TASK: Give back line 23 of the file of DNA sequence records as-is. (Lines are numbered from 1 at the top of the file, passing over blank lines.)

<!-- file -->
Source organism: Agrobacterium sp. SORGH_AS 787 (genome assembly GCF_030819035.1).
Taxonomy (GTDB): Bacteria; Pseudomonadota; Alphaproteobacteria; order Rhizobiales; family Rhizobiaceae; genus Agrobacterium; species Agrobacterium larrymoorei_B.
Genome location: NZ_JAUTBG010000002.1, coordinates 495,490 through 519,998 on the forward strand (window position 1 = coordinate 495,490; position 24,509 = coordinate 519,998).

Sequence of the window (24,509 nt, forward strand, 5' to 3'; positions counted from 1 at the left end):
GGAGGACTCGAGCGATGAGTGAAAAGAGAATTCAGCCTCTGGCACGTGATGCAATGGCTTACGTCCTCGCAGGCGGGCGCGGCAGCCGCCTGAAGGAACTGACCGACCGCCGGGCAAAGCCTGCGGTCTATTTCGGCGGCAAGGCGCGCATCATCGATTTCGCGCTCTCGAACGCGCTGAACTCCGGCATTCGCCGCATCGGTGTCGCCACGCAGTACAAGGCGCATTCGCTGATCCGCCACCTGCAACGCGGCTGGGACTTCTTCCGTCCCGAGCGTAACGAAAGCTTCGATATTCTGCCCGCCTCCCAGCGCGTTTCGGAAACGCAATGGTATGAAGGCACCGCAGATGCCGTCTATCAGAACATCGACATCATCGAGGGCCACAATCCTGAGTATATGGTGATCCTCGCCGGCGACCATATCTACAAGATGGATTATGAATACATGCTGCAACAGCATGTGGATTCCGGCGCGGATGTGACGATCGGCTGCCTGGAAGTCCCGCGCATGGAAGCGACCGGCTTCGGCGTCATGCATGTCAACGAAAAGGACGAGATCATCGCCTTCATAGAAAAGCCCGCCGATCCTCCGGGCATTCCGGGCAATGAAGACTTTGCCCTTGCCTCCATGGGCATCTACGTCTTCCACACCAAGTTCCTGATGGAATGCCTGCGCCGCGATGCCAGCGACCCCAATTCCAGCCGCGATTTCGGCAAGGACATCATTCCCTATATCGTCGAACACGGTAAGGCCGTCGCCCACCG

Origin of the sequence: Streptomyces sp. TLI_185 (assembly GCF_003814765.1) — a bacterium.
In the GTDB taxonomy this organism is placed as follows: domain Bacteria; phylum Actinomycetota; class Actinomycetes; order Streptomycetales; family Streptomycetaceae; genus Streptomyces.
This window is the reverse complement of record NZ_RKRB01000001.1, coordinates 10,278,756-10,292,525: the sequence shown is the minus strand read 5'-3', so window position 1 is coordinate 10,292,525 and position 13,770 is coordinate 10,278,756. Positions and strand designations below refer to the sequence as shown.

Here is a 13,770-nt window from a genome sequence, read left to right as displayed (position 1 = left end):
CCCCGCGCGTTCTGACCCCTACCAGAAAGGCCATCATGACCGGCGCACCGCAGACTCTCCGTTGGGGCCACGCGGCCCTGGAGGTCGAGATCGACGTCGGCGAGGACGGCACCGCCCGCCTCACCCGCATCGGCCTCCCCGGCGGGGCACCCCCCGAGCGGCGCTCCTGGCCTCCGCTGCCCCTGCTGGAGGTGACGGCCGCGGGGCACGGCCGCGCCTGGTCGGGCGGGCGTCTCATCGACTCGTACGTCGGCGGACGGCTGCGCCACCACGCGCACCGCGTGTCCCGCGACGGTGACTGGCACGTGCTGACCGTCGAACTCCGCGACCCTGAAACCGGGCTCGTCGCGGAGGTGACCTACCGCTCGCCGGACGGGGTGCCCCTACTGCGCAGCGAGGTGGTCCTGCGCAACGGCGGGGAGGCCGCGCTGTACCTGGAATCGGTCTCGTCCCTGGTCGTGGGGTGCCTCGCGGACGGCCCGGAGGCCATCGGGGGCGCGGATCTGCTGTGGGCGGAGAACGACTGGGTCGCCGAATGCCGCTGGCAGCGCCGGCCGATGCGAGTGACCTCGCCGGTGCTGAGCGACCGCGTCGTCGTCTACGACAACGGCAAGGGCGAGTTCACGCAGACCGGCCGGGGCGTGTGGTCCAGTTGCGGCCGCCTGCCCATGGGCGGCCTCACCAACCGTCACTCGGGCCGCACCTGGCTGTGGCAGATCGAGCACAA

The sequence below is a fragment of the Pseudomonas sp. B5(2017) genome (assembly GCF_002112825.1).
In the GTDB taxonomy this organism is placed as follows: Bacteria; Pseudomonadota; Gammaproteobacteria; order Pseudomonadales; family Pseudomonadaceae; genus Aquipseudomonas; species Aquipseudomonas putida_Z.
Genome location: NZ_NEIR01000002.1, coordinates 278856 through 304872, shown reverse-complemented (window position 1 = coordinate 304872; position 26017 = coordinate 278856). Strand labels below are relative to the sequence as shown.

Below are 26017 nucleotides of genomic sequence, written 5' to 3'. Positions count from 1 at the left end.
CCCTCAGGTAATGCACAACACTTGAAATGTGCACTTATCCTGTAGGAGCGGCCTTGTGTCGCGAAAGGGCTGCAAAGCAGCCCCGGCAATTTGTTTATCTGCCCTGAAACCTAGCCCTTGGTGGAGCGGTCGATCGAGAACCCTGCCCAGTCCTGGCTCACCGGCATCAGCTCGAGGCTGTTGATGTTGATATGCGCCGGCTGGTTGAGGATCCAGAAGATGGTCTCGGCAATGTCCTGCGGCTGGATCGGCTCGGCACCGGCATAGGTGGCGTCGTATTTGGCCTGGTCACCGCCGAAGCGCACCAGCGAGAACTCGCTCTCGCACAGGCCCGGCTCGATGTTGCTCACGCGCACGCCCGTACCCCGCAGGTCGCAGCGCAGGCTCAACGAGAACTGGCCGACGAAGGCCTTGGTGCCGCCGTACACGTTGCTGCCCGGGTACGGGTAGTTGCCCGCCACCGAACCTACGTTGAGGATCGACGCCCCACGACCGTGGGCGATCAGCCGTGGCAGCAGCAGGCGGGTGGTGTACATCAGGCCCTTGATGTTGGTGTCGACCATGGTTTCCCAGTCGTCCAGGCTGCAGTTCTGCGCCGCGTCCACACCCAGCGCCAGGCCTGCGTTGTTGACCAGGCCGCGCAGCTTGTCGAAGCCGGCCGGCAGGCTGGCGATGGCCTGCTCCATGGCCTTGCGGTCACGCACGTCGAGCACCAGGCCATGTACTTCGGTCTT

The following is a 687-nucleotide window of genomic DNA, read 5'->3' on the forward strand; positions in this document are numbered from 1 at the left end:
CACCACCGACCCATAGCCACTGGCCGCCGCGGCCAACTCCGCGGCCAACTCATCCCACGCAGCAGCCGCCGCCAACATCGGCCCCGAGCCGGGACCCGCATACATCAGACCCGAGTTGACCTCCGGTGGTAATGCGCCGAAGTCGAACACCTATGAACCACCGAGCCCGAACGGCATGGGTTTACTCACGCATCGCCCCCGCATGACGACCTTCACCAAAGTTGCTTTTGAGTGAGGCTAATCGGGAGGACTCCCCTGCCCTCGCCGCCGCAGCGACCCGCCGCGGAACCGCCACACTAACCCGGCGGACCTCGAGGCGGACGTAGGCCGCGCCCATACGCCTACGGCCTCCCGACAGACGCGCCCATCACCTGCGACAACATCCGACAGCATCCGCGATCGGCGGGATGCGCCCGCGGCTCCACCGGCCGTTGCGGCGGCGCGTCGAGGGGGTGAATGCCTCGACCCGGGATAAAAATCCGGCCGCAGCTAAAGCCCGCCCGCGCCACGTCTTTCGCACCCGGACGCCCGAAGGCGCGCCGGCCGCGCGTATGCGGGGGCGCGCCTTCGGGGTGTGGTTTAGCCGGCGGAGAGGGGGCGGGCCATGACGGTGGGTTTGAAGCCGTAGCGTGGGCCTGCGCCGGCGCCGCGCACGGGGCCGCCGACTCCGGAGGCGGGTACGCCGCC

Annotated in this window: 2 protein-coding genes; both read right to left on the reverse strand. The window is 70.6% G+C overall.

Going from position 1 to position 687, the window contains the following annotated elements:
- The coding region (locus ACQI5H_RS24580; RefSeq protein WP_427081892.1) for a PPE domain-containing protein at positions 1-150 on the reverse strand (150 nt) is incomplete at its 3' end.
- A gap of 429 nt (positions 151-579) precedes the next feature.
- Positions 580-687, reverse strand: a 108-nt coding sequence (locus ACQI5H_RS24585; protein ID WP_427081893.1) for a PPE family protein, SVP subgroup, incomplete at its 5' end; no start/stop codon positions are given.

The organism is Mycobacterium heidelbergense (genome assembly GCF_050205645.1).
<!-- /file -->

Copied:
The organism is Mycobacterium heidelbergense (genome assembly GCF_050205645.1).